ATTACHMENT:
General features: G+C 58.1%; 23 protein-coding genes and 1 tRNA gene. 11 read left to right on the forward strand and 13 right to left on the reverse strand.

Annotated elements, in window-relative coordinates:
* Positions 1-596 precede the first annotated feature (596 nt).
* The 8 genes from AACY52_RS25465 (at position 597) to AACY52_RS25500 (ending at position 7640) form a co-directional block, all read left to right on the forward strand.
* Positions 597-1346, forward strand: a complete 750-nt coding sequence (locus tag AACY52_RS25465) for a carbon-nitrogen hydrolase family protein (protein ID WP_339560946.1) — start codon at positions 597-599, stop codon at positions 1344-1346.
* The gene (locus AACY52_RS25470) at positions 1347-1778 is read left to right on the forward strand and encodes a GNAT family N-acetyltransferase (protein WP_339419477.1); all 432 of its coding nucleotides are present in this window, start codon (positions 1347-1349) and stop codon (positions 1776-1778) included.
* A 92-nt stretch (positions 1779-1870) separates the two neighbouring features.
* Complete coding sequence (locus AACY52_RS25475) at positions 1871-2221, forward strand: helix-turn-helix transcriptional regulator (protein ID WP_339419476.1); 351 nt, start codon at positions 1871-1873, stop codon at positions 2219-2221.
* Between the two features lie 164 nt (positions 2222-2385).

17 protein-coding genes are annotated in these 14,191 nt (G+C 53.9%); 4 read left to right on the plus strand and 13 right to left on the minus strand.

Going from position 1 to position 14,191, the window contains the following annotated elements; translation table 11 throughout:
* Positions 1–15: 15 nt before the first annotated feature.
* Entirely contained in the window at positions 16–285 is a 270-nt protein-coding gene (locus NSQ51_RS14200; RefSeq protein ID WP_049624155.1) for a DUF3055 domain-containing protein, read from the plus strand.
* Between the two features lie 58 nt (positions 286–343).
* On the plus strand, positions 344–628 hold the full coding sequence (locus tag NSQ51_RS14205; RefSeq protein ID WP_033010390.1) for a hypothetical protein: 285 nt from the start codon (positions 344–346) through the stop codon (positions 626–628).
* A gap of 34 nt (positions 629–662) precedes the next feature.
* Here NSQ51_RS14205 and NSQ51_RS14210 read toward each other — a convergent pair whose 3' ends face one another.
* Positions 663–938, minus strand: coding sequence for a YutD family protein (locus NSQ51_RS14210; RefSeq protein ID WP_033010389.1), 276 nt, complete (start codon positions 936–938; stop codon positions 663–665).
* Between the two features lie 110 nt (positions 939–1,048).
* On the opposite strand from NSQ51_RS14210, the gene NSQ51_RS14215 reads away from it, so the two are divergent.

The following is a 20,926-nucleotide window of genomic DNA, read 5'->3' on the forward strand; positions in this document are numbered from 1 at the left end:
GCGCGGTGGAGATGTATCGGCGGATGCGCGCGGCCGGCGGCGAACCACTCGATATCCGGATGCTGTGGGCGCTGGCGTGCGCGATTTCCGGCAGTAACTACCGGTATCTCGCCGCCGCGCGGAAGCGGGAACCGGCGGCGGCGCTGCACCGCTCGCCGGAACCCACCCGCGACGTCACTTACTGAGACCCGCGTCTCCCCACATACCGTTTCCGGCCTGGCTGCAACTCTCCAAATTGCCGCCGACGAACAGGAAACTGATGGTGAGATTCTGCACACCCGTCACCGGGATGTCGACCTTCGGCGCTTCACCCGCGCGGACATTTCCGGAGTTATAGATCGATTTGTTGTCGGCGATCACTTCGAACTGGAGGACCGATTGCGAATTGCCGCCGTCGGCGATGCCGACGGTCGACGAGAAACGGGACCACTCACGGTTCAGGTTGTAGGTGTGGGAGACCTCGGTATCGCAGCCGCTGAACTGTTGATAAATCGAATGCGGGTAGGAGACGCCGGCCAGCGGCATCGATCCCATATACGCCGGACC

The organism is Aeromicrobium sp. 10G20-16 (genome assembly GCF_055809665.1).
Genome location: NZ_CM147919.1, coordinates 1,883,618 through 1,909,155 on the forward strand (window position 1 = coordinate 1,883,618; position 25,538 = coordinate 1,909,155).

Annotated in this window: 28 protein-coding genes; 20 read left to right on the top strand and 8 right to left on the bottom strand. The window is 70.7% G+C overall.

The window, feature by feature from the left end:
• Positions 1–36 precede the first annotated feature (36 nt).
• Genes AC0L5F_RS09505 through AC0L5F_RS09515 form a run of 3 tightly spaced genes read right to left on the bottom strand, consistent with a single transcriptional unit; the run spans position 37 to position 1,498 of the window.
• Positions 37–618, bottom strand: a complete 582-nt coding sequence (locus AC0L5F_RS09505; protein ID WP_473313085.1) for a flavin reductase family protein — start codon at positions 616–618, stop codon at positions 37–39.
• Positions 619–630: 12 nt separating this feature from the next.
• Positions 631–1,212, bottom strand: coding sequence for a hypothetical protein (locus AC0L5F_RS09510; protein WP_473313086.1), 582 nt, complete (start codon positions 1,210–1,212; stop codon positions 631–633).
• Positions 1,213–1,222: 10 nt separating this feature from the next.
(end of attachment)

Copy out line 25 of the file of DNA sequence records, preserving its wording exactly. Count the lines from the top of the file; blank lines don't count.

Annotated in this window: 28 protein-coding genes; 20 read left to right on the top strand and 8 right to left on the bottom strand. The window is 70.7% G+C overall.